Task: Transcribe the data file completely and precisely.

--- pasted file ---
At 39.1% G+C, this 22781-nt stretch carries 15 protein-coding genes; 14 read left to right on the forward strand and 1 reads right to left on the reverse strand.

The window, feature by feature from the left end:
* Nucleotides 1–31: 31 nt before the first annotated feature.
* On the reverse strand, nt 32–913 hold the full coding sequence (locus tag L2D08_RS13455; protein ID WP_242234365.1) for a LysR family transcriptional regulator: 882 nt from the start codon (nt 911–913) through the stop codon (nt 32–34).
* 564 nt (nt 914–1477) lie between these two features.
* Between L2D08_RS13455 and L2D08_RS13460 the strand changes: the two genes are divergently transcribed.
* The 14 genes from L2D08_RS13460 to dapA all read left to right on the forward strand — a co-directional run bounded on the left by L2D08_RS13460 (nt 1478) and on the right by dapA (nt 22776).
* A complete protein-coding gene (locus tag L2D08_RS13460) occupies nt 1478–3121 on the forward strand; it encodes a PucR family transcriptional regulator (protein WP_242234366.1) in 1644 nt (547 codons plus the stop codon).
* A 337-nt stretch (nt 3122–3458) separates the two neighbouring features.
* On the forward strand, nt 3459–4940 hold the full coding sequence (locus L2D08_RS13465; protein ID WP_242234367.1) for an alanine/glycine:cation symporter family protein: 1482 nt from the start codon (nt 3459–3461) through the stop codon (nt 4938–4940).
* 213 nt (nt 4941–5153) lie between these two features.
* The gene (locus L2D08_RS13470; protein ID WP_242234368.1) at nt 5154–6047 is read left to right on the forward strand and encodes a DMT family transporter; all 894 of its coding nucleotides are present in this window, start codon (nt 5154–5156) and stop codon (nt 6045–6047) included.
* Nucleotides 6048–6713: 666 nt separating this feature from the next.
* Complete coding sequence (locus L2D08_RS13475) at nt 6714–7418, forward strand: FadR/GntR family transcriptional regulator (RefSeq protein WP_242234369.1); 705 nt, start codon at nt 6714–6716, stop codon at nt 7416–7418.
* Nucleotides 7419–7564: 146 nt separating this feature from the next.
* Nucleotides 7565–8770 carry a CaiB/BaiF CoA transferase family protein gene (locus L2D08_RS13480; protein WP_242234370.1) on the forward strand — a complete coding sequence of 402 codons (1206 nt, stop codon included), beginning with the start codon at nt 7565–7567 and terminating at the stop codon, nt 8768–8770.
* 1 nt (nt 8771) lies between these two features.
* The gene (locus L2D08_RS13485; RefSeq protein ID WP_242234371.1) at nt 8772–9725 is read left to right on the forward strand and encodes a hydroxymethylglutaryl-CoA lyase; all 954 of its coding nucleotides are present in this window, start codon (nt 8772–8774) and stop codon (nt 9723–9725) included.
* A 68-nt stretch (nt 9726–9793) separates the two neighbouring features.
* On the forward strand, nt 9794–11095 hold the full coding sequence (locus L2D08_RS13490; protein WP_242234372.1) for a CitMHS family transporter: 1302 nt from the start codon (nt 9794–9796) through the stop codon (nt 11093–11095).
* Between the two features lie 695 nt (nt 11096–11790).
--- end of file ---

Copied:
At 39.1% G+C, this 22781-nt stretch carries 15 protein-coding genes; 14 read left to right on the forward strand and 1 reads right to left on the reverse strand.

The window, feature by feature from the left end:
* Nucleotides 1–31: 31 nt before the first annotated feature.
* On the reverse strand, nt 32–913 hold the full coding sequence (locus tag L2D08_RS13455; protein ID WP_242234365.1) for a LysR family transcriptional regulator: 882 nt from the start codon (nt 911–913) through the stop codon (nt 32–34).
* 564 nt (nt 914–1477) lie between these two features.
* Between L2D08_RS13455 and L2D08_RS13460 the strand changes: the two genes are divergently transcribed.
* The 14 genes from L2D08_RS13460 to dapA all read left to right on the forward strand — a co-directional run bounded on the left by L2D08_RS13460 (nt 1478) and on the right by dapA (nt 22776).
* A complete protein-coding gene (locus tag L2D08_RS13460) occupies nt 1478–3121 on the forward strand; it encodes a PucR family transcriptional regulator (protein WP_242234366.1) in 1644 nt (547 codons plus the stop codon).
* A 337-nt stretch (nt 3122–3458) separates the two neighbouring features.
* On the forward strand, nt 3459–4940 hold the full coding sequence (locus L2D08_RS13465; protein ID WP_242234367.1) for an alanine/glycine:cation symporter family protein: 1482 nt from the start codon (nt 3459–3461) through the stop codon (nt 4938–4940).
* 213 nt (nt 4941–5153) lie between these two features.
* The gene (locus L2D08_RS13470; protein ID WP_242234368.1) at nt 5154–6047 is read left to right on the forward strand and encodes a DMT family transporter; all 894 of its coding nucleotides are present in this window, start codon (nt 5154–5156) and stop codon (nt 6045–6047) included.
* Nucleotides 6048–6713: 666 nt separating this feature from the next.
* Complete coding sequence (locus L2D08_RS13475) at nt 6714–7418, forward strand: FadR/GntR family transcriptional regulator (RefSeq protein WP_242234369.1); 705 nt, start codon at nt 6714–6716, stop codon at nt 7416–7418.
* Nucleotides 7419–7564: 146 nt separating this feature from the next.
* Nucleotides 7565–8770 carry a CaiB/BaiF CoA transferase family protein gene (locus L2D08_RS13480; protein WP_242234370.1) on the forward strand — a complete coding sequence of 402 codons (1206 nt, stop codon included), beginning with the start codon at nt 7565–7567 and terminating at the stop codon, nt 8768–8770.
* 1 nt (nt 8771) lies between these two features.
* The gene (locus L2D08_RS13485; RefSeq protein ID WP_242234371.1) at nt 8772–9725 is read left to right on the forward strand and encodes a hydroxymethylglutaryl-CoA lyase; all 954 of its coding nucleotides are present in this window, start codon (nt 8772–8774) and stop codon (nt 9723–9725) included.
* A 68-nt stretch (nt 9726–9793) separates the two neighbouring features.
* On the forward strand, nt 9794–11095 hold the full coding sequence (locus L2D08_RS13490; protein WP_242234372.1) for a CitMHS family transporter: 1302 nt from the start codon (nt 9794–9796) through the stop codon (nt 11093–11095).
* Between the two features lie 695 nt (nt 11096–11790).